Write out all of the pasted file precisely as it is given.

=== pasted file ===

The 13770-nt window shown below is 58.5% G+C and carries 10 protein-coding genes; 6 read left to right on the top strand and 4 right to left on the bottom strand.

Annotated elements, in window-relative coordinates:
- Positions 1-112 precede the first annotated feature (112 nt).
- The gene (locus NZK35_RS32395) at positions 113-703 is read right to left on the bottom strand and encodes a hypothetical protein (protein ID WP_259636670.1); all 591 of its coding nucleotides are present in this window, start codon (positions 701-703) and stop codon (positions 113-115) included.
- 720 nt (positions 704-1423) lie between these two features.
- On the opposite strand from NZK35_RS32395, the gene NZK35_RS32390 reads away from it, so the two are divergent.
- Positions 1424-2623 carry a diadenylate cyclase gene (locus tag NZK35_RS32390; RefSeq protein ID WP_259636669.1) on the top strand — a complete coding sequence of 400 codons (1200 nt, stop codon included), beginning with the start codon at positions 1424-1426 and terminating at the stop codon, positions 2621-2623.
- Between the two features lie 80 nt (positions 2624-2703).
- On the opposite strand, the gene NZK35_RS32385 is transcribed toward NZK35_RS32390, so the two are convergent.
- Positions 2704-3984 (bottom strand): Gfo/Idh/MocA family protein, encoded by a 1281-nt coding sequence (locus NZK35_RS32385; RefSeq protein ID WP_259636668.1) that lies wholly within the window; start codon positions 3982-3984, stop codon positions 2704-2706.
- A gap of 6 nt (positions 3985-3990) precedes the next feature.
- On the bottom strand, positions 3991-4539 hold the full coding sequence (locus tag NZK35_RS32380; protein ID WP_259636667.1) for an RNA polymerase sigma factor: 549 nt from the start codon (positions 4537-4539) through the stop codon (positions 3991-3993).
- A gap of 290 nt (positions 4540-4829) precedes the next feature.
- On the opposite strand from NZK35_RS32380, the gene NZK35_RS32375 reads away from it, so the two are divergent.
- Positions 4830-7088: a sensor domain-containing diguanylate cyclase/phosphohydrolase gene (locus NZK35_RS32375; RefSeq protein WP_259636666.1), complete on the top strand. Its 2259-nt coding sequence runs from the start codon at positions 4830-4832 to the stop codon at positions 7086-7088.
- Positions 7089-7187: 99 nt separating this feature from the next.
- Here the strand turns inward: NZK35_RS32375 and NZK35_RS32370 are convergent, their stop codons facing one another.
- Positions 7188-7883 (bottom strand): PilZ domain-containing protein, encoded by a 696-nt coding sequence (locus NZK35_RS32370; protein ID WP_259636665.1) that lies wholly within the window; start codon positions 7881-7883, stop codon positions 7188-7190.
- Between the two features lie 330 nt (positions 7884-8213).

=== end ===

The 13770-nt window shown below is 58.5% G+C and carries 10 protein-coding genes; 6 read left to right on the top strand and 4 right to left on the bottom strand.

Annotated elements, in window-relative coordinates:
- Positions 1-112 precede the first annotated feature (112 nt).
- The gene (locus NZK35_RS32395) at positions 113-703 is read right to left on the bottom strand and encodes a hypothetical protein (protein ID WP_259636670.1); all 591 of its coding nucleotides are present in this window, start codon (positions 701-703) and stop codon (positions 113-115) included.
- 720 nt (positions 704-1423) lie between these two features.
- On the opposite strand from NZK35_RS32395, the gene NZK35_RS32390 reads away from it, so the two are divergent.
- Positions 1424-2623 carry a diadenylate cyclase gene (locus tag NZK35_RS32390; RefSeq protein ID WP_259636669.1) on the top strand — a complete coding sequence of 400 codons (1200 nt, stop codon included), beginning with the start codon at positions 1424-1426 and terminating at the stop codon, positions 2621-2623.
- Between the two features lie 80 nt (positions 2624-2703).
- On the opposite strand, the gene NZK35_RS32385 is transcribed toward NZK35_RS32390, so the two are convergent.
- Positions 2704-3984 (bottom strand): Gfo/Idh/MocA family protein, encoded by a 1281-nt coding sequence (locus NZK35_RS32385; RefSeq protein ID WP_259636668.1) that lies wholly within the window; start codon positions 3982-3984, stop codon positions 2704-2706.
- A gap of 6 nt (positions 3985-3990) precedes the next feature.
- On the bottom strand, positions 3991-4539 hold the full coding sequence (locus tag NZK35_RS32380; protein ID WP_259636667.1) for an RNA polymerase sigma factor: 549 nt from the start codon (positions 4537-4539) through the stop codon (positions 3991-3993).
- A gap of 290 nt (positions 4540-4829) precedes the next feature.
- On the opposite strand from NZK35_RS32380, the gene NZK35_RS32375 reads away from it, so the two are divergent.
- Positions 4830-7088: a sensor domain-containing diguanylate cyclase/phosphohydrolase gene (locus NZK35_RS32375; RefSeq protein WP_259636666.1), complete on the top strand. Its 2259-nt coding sequence runs from the start codon at positions 4830-4832 to the stop codon at positions 7086-7088.
- Positions 7089-7187: 99 nt separating this feature from the next.
- Here the strand turns inward: NZK35_RS32375 and NZK35_RS32370 are convergent, their stop codons facing one another.
- Positions 7188-7883 (bottom strand): PilZ domain-containing protein, encoded by a 696-nt coding sequence (locus NZK35_RS32370; protein ID WP_259636665.1) that lies wholly within the window; start codon positions 7881-7883, stop codon positions 7188-7190.
- Between the two features lie 330 nt (positions 7884-8213).